Barcelona v Real Madrid: How can Los Blancos close the gap?

There will be no guard of honour for Barcelona from Real Madrid this weekend, but Zinedine Zidane's side have been in the Catalans' shadow.

Zinedine Zidane   -  Alexander Hassenstein/Bongarts/Getty Images

Real Madrid could well end the season with a third consecutive Champions League crown, but it is a sign of the remarkable expectations they face that questions will likely still be asked of Zinedine Zidane and his side.

The Frenchman takes his charges to Barcelona on Sunday for what many would have assumed, back when the fixtures were confirmed, would be a titanic tussle for the title between the two great rivals.

Instead, Ernesto Valverde's team have already wrapped up LaLiga and are looking to complete an unbeaten top-flight campaign, having also won the Copa del Rey. 

Madridistas will argue the Champions League is a bigger prize than a domestic double, but rumours over Zidane's future have intensified despite Los Blancos continuing to dominate in Europe, albeit with more than an element of fortune.

Triumphing against Liverpool in Kiev will likely ensure the 45-year-old remains in his post, but Madrid have a lot of work to do if they are to catch Barca next season. Here, we examine five key areas the club must focus on in order to bridge the gap. 



Madrid have scored 82 goals in LaLiga this season, but their attack has still felt stale at times and the days of the 'BBC' are surely coming to an abrupt end. Gareth Bale is no longer a regular selection, Zidane benching the Wales star for big games, while Karim Benzema – despite his tie-clinching brace against Bayern Munich – appears to be suffering a downward trajectory. Cristiano Ronaldo has been in supreme form in 2018, but he had a dreadful start to the term and is now 33. Madrid have to start thinking about a post-Ronaldo future sooner rather than later.

The attempt to sign Kylian Mbappe was a clear nod Madrid feel they need more vim and vitality in their attack – Bale is the only BBC member under 30 – and links with Neymar make a lot of sense. As implausible as a move for the former Camp Nou star may be, few could have guessed a year ago he would go to Paris Saint-Germain. Inter captain Mauro Icardi, Bayern's Robert Lewandowski and even Harry Kane of Tottenham have been mentioned as possible recruits and Madrid simply have to land at least one stellar forward before next season. Bale, while insisting he wants to stay, can probably be moved on to free up funds.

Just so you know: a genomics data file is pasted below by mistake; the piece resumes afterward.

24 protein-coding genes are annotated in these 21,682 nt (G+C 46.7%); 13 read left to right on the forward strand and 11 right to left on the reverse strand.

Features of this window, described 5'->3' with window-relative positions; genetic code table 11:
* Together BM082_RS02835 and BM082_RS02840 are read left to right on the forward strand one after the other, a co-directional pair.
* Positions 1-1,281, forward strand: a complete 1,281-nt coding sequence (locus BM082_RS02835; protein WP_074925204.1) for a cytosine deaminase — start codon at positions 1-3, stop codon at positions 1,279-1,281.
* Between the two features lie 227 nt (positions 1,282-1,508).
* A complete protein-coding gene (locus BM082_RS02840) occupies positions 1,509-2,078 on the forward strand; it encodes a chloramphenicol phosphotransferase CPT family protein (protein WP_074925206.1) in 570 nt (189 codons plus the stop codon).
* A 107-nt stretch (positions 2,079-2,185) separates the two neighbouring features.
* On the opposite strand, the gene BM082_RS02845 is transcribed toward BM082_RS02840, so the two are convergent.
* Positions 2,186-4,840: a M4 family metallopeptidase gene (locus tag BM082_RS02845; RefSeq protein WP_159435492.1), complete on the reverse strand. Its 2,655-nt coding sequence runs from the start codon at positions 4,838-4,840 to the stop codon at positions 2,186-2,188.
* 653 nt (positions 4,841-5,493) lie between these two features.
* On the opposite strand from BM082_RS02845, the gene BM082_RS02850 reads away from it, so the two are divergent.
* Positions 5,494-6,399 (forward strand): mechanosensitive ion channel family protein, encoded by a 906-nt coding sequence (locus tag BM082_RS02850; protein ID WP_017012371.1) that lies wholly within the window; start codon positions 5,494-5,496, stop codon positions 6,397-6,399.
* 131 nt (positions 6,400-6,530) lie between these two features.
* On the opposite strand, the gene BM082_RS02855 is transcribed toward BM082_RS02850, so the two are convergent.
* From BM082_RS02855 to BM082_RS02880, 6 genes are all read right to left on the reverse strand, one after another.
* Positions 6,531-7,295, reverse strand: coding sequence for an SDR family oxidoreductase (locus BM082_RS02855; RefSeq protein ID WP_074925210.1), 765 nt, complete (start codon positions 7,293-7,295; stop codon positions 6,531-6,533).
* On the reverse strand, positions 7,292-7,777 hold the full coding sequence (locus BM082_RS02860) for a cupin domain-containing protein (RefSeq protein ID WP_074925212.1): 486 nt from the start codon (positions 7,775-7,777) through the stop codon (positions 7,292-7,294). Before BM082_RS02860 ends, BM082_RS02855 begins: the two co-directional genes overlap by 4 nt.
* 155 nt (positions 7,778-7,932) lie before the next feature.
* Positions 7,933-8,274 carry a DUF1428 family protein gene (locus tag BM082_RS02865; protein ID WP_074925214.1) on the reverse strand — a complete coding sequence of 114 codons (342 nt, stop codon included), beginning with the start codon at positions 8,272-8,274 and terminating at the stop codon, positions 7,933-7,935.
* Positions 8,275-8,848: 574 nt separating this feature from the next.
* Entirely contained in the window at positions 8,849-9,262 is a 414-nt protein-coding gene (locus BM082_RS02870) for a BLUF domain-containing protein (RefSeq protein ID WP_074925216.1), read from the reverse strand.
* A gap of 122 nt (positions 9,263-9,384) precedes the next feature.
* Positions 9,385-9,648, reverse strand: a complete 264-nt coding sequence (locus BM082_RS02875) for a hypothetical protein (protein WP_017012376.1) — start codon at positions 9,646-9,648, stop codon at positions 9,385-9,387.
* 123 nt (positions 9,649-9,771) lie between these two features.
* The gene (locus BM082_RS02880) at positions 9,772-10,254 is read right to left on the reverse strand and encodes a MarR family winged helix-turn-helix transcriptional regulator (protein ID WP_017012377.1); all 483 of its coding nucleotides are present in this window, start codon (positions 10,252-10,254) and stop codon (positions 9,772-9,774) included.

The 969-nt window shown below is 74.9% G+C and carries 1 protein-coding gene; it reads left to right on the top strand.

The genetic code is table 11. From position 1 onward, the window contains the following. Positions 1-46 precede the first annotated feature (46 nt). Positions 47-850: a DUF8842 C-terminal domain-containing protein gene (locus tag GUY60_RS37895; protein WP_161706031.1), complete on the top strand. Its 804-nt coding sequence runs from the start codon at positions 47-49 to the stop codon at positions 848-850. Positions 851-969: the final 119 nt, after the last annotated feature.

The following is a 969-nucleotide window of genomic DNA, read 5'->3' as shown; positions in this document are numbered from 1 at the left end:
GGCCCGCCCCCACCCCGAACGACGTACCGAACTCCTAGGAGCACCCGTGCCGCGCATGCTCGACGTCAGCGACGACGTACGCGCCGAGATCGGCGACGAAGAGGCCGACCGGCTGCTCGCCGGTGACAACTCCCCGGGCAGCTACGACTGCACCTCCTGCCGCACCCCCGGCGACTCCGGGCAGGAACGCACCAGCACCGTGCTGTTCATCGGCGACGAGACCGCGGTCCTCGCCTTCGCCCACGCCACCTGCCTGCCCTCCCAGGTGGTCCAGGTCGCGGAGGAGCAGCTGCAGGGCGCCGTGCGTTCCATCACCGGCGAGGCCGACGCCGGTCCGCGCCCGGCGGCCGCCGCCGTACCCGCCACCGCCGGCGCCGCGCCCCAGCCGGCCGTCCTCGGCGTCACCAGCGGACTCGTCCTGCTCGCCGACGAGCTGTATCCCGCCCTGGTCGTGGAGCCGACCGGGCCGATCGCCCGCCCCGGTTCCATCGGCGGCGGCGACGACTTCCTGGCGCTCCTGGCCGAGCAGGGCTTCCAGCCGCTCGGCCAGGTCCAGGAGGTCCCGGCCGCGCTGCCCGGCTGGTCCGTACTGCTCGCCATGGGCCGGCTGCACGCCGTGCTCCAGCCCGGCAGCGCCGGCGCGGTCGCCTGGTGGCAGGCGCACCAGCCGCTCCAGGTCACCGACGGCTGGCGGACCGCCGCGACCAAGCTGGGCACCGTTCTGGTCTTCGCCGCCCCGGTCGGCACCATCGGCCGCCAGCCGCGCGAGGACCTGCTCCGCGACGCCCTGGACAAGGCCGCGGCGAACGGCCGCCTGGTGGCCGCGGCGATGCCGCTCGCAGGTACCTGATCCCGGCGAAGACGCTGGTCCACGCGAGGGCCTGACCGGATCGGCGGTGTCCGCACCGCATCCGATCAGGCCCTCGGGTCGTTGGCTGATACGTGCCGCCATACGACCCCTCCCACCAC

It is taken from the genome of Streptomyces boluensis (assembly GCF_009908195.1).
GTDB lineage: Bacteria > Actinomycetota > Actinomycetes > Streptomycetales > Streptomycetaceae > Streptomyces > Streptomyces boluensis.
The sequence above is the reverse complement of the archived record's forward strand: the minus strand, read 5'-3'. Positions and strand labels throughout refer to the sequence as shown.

Elite modern football simply does not tolerate a poor season and, if Madrid fail to retain the Champions League again, 2017-18 will go down as one of their worst campaigns in recent history. But Zidane still has to stay. He has become only the third coach to lead his side into three consecutive finals in Europe's top-tier competition – that does not happen by accident.

Yes, Zidane has a very strong squad at his disposal, but plenty of other big-name managers have failed to deliver the Champions League at Madrid. It is worth keeping in mind this is Zidane's first senior job – he is still learning. If Madrid were to get rid of him, with no obvious replacement, it would be a mistake that would come back to haunt them later. However, a slow start to next season will leave Zidane vulnerable, whether they triumph in Kiev or not.


Madrid have conceded the most goals of all LaLiga's top four and while that record is not solely down to Keylor Navas, the Costa Rica international has been unable to prove himself as a worthy heir to Iker Casillas. Navas made some great saves in the second leg against Bayern, but he is found wanting too often and does not appear to inspire confidence in his defence.

It has been obvious for some time that Madrid want David de Gea, but Jose Mourinho is adamant the Spain number one will be retained by Manchester United for next season. If it really is impossible to prise De Gea away from Old Trafford, Madrid must find a world-class alternative. There are not many goalkeepers of that ilk around, but Roma's Brazilian star Alisson has emerged as a contender for future greatness this season, while there are too many stories linking Gianluigi Donnarumma with a move away from AC Milan for the speculation to be without merit. 


Ronaldo had a very flat start to the season, allowing Barca to build a clear lead over Madrid. He only scored four times in the league before the turn of the year, when his form reverted to familiar type. Ronaldo goes into Sunday's Clasico having scored in 10 of his last 11 LaLiga appearances, a run that has seen the Portugal superstar unveil that famous celebration 20 times. It is not realistic to demand that sort of run across a whole season, but these are the stratospheric standards Ronaldo sets for himself.

Fresh blood alongside him in attack – Benzema's selflessness has been a huge plus, but Ronaldo now needs more dynamism in a partner – would surely result in the five-time Ballon d'Or winner piling up ever more ridiculous returns as he nears the climax of his career. It is tempting to wonder, for example, how many goals Ronaldo could plunder with someone like Liverpool's Roberto Firmino alongside him.


That the super-reliable Lucas Vazquez – who will turn 27 before the start of next season – is sometimes wrongly referred to as one of Madrid's promising young players says a lot. Zidane was appointed after a spell at Madrid's youth team, but he has brought few of those players through.

An obvious contender for more minutes is the brilliant Marco Asensio. This kid is ready. It is doing him a disservice to hold him back. Asensio's breakaway goal in Munich put Madrid in control of the semi-final and Zidane has to find a way to fit the 22-year-old into the team on a more regular basis.

For more updates, follow Sportstar on :